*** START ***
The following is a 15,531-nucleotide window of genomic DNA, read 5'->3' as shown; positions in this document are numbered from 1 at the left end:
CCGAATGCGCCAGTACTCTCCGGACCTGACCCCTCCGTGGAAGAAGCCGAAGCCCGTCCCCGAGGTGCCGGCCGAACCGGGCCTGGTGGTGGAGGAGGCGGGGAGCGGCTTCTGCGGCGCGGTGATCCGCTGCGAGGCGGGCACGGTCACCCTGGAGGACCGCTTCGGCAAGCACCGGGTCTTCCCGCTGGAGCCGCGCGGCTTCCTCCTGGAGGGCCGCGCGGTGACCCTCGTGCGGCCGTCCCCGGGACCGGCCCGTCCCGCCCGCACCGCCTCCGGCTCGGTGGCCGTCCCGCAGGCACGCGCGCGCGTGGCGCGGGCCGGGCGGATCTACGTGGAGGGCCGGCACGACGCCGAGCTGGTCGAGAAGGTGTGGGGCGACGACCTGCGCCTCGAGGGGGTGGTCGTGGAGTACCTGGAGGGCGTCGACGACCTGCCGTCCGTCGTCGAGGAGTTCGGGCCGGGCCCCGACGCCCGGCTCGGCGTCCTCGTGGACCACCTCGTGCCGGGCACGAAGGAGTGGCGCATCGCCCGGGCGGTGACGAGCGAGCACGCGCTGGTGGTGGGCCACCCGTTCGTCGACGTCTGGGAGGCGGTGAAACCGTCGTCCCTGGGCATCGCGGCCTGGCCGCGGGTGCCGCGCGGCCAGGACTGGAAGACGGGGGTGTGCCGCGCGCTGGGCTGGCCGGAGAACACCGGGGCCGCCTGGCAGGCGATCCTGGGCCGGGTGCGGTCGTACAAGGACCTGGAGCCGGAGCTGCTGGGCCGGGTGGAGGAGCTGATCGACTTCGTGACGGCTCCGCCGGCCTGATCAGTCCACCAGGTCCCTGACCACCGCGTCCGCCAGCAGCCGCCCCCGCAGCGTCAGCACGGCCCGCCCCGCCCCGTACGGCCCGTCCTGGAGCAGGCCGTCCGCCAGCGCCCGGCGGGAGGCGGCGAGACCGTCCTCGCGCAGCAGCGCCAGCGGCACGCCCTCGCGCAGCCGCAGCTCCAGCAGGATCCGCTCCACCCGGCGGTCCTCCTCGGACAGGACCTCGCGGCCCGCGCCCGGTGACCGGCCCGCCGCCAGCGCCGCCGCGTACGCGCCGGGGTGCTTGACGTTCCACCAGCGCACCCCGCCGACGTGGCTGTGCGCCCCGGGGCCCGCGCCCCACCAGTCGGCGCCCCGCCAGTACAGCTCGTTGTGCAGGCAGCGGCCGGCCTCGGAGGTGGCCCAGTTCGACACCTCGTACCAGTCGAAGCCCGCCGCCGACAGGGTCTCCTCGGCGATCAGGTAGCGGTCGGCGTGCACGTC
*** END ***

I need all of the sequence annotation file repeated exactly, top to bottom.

The following is a 15,531-nucleotide window of genomic DNA, read 5'->3' as shown; positions in this document are numbered from 1 at the left end:
CCGAATGCGCCAGTACTCTCCGGACCTGACCCCTCCGTGGAAGAAGCCGAAGCCCGTCCCCGAGGTGCCGGCCGAACCGGGCCTGGTGGTGGAGGAGGCGGGGAGCGGCTTCTGCGGCGCGGTGATCCGCTGCGAGGCGGGCACGGTCACCCTGGAGGACCGCTTCGGCAAGCACCGGGTCTTCCCGCTGGAGCCGCGCGGCTTCCTCCTGGAGGGCCGCGCGGTGACCCTCGTGCGGCCGTCCCCGGGACCGGCCCGTCCCGCCCGCACCGCCTCCGGCTCGGTGGCCGTCCCGCAGGCACGCGCGCGCGTGGCGCGGGCCGGGCGGATCTACGTGGAGGGCCGGCACGACGCCGAGCTGGTCGAGAAGGTGTGGGGCGACGACCTGCGCCTCGAGGGGGTGGTCGTGGAGTACCTGGAGGGCGTCGACGACCTGCCGTCCGTCGTCGAGGAGTTCGGGCCGGGCCCCGACGCCCGGCTCGGCGTCCTCGTGGACCACCTCGTGCCGGGCACGAAGGAGTGGCGCATCGCCCGGGCGGTGACGAGCGAGCACGCGCTGGTGGTGGGCCACCCGTTCGTCGACGTCTGGGAGGCGGTGAAACCGTCGTCCCTGGGCATCGCGGCCTGGCCGCGGGTGCCGCGCGGCCAGGACTGGAAGACGGGGGTGTGCCGCGCGCTGGGCTGGCCGGAGAACACCGGGGCCGCCTGGCAGGCGATCCTGGGCCGGGTGCGGTCGTACAAGGACCTGGAGCCGGAGCTGCTGGGCCGGGTGGAGGAGCTGATCGACTTCGTGACGGCTCCGCCGGCCTGATCAGTCCACCAGGTCCCTGACCACCGCGTCCGCCAGCAGCCGCCCCCGCAGCGTCAGCACGGCCCGCCCCGCCCCGTACGGCCCGTCCTGGAGCAGGCCGTCCGCCAGCGCCCGGCGGGAGGCGGCGAGACCGTCCTCGCGCAGCAGCGCCAGCGGCACGCCCTCGCGCAGCCGCAGCTCCAGCAGGATCCGCTCCACCCGGCGGTCCTCCTCGGACAGGACCTCGCGGCCCGCGCCCGGTGACCGGCCCGCCGCCAGCGCCGCCGCGTACGCGCCGGGGTGCTTGACGTTCCACCAGCGCACCCCGCCGACGTGGCTGTGCGCCCCGGGGCCCGCGCCCCACCAGTCGGCGCCCCGCCAGTACAGCTCGTTGTGCAGGCAGCGGCCGGCCTCGGAGGTGGCCCAGTTCGACACCTCGTACCAGTCGAAGCCCGCCGCCGACAGGGTCTCCTCGGCGATCAGGTAGCGGTCGGCGTGCACGTC